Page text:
Frosted Glass Reduces Glare

Frosted Figured Rolled Glass for Glare Reduction

Pittsburgh Plate Glass Company 1923

Ground – Chipped – Double Chipped       Florentine – Syenite – Maze       Romanesque – Ondoyant – Rippled

Pittsburgh: Pittsburgh Plate Glass Company, 1923.


Mississippi Glass Company Brochures

193os Magnalite Prism Glass Samples

Old Textured Window Glass ID Guide | American Art Glass Patterns 8 Old Textured Window Glass ID Guide | American Art Glass Patterns 9

Blue Ridge Glass Corporation

Kingsport Tennessee.  1930-1957


Saint Gobain, renowned French glassmakers, entered the America market in 1958 by combining the ‘American Window Glass Company’ of Pittsburgh and the ‘Blue Ridge Glass Corporation’ of Kingsport.

1932 – Libbey Owens Ford Glass Co and Blue Ridge Glass Corp.

Highland Western Glass Company

Washington, Pennsylvania

 Highland – Western Glass Co. was absorbed by the Mississippi Glass Co

1930s – Highland Western Glass Company

1945 & 1946 – Pittsburgh Plate Glass Company

Southwestern Sheet Glass Company
Okmulgee, Oklahoma (1919 – ) 

‘Southwestern Sheet Glass products are quiute versatile and allow for selection of patterns both wired and unwired, truely befitting a particular style of architecture’

1949 – Glass Rolled, Figured, and Wire Glass

 Saint Gobain America

Saint Gobain, renowned French glassmakers since 1665, entered the America market in 1958 by purchasing and combining the ‘American Window Glass Company’ of Pittsburgh and the ‘Blue Ridge Glass Corporation’ of Kingsport.

History of Saint Gobain

Saint Gobain America Designs ‘Pre 1964’

& 1960 Brochure

Pilkington North America

Pilkington / Libbey Owens-Ford Patterned Glass

U.S. production of rolled glass was dominated by two large firms, Mississippi Glass Co. and  American – Saint-Gobain.  This situation forced Libbey – Owens – Ford in 1960 to begin selling rolled glass produced by Pilkington Brothers.

In 1986, The Libbey-Owens-Ford Company sold its glass business and the Libbey Owens-Ford name to Pilkington Plc. In 2000 Libbey Owens-Ford changed its name to Pilkington North America, Inc.  In 2006, the Nippon Sheet Glass Group acquired Pilkington plc. becoming Pilkington NSG North America.

2013 – Pilkington NSG North America

Pilkington NSG North America added these patterns to expand their standard decorative glass range “Morisco”, “Austral”. “Rayado”, “Sparkle”, “Yacare”.  Full brochure: 2013 Pilkington Textured Glass Brochure

Pilkington Glass North America: Special Editions

Current Glass Patterns


2020 Pilkington Decorative Glass

“Whether it’s for privacy, pure style or to allow more light into internal rooms, Pilkington Texture Glass gives you a stylish range of attractive options.  If you need replacement glass to match an existing design, don’t worry, we have a number of well-established designs that are still available.”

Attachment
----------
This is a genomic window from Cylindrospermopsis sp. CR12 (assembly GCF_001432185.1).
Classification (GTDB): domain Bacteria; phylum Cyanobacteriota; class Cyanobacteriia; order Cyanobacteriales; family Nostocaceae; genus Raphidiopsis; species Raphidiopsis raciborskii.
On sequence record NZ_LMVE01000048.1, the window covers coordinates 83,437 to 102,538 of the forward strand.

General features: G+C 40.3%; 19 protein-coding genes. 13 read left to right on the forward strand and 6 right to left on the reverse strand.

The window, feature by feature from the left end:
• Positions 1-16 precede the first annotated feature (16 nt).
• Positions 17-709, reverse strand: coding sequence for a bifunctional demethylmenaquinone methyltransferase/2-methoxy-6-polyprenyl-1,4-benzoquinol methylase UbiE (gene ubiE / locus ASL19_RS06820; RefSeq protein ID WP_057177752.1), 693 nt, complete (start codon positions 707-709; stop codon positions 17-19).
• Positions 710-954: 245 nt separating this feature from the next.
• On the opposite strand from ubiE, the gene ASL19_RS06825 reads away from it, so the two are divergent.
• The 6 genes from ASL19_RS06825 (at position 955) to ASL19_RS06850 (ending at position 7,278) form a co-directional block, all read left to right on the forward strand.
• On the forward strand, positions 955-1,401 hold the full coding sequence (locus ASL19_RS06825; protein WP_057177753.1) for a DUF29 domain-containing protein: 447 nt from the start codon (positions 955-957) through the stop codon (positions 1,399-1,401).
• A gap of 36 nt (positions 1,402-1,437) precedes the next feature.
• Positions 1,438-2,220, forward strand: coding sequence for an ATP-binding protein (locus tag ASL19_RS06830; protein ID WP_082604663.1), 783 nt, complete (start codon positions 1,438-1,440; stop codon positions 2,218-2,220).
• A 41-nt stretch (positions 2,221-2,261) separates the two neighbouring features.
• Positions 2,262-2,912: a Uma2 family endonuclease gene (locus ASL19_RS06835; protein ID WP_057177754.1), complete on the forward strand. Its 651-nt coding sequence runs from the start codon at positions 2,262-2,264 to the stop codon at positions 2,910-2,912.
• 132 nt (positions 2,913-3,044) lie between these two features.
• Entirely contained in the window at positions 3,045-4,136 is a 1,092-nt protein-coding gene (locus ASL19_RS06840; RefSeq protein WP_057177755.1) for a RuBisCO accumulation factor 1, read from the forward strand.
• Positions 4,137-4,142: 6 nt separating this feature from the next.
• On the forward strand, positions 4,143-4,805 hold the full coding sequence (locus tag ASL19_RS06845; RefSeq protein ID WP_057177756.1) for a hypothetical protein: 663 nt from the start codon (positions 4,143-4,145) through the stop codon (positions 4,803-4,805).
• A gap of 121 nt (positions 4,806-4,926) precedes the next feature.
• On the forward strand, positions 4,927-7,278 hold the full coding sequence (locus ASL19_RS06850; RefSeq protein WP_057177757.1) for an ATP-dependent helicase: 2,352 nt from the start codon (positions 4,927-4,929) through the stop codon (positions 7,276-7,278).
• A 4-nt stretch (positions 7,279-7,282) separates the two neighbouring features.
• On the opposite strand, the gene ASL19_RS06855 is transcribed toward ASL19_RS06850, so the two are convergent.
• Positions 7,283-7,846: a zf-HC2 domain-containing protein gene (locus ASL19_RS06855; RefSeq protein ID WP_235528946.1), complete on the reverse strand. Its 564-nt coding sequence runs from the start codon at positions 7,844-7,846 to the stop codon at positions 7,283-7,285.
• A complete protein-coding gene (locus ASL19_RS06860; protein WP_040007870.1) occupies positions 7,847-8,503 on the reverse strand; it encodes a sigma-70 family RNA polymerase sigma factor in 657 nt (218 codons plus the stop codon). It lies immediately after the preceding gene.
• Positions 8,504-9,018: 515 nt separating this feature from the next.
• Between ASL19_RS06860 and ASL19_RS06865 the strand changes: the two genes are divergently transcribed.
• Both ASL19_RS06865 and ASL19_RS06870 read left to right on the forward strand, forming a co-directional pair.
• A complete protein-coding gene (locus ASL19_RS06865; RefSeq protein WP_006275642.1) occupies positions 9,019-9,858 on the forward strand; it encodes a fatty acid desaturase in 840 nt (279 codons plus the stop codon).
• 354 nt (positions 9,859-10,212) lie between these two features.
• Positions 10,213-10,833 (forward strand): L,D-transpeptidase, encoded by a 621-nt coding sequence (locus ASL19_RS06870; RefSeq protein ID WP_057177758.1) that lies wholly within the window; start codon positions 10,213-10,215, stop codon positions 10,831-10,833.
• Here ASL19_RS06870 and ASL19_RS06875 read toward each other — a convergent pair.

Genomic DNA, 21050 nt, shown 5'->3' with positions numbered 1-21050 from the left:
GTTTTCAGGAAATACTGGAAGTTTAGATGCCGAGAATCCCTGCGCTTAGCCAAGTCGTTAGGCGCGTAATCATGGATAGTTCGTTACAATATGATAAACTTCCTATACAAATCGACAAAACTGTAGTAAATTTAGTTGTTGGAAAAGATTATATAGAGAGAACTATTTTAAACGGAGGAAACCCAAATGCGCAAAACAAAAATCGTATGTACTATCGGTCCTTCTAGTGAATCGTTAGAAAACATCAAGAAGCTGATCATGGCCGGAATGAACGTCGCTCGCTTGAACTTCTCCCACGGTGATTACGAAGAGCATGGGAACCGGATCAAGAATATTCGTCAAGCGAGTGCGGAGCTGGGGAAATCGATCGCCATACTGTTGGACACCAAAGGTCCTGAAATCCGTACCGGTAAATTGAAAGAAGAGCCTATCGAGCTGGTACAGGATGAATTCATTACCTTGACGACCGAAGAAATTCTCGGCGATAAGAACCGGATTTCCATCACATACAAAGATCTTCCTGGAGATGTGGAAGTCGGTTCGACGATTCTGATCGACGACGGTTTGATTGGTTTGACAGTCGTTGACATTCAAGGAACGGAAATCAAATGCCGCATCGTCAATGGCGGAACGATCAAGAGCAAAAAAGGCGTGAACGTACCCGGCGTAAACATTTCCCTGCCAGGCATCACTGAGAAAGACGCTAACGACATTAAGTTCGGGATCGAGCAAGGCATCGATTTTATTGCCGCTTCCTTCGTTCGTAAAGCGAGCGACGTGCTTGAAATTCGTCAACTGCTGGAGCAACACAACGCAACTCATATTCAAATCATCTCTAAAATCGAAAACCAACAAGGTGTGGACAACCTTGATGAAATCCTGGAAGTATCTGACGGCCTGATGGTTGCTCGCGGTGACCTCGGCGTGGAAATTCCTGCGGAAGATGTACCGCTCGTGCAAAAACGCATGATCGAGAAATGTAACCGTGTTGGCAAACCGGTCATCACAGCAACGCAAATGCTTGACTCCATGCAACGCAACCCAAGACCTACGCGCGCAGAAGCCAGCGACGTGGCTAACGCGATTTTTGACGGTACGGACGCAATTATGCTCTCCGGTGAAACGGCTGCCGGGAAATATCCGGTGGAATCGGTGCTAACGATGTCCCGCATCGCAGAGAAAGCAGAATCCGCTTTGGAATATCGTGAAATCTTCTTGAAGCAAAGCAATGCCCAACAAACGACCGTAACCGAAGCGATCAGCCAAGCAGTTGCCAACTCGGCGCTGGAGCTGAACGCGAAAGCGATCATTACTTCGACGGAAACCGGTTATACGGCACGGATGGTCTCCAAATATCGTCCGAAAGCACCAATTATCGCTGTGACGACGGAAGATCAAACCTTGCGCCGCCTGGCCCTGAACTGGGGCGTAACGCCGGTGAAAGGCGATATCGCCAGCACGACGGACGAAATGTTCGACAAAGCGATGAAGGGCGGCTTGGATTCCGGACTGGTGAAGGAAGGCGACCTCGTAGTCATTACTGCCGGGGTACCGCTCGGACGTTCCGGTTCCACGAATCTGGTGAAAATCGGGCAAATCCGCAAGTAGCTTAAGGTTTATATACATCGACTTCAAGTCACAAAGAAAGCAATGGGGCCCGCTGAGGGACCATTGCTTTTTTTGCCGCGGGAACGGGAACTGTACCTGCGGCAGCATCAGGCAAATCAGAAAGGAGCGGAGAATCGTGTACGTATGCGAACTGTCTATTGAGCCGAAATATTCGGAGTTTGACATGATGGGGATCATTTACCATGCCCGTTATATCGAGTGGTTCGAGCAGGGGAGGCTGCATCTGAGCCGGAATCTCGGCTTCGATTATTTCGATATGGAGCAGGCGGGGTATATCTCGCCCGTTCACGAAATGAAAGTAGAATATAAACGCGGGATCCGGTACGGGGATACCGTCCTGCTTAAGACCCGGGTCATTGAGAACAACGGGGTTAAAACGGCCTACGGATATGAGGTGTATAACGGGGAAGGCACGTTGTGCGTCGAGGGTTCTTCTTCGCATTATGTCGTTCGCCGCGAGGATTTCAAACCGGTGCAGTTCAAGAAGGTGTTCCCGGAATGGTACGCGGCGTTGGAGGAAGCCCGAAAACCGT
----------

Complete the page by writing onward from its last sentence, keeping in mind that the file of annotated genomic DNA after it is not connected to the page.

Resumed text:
Visit Pilkington Glass – Online Pattern Visualiser

Visit Pilkington.com


Pilkington Texture (Patterned) Glass offers privacy and style throughout the home:

  • Provide different degrees of obscuration for privacy or decoration purposes.
  • Extensive range of designs and finishes.
  • Available with wired glass, and therefore suitable for glazing resistant to fire.
  • Available in toughened and laminated forms (depending on design) for safety and security performance.
  • Can be single glazed or incorporated in an Insulating Glass Unit for additional properties.
  • Available in a wide range of sizes and thicknesses (4, 6, 8 and 10 mm) depending on design.

None of the Pilkington patterns are designed to have an orientation (an upside) but care needs to be taken with adjacent panes that the pattern direction is maintained. There is a linear nature to Pilkington Texture Glass Warwick™ and so householders should be aware that there could be aesthetic implications when choosing this design. Also, for the glass supplier, the result may be that this pattern is less accommodating when cutting and may result in a greater proportion of waste from the original glass plate.

2020 Pilkington Oriel Collection – Etched Glazing.

“This exciting range of stunning, high-end decorative etched glass designs offer excellent light transmission with various levels of privacy. The range is available in a variety of contemporary and traditional designs, each with a modern opaque appearance.”

Please Note: Etched glass can become almost clear when wet.

Guardian Glass

Visit Guardian Glass

AGC North America

Visit AGC here

2020 - AGC North America Glass Patterns

2020 Saint Gobain

Visit SGG

Seraphic Glass: screen printed ceramic coatings

Seraphic Printed Glass

Art Glass and Other Suppliers

General Glass : GGI – Distributors, New Jersey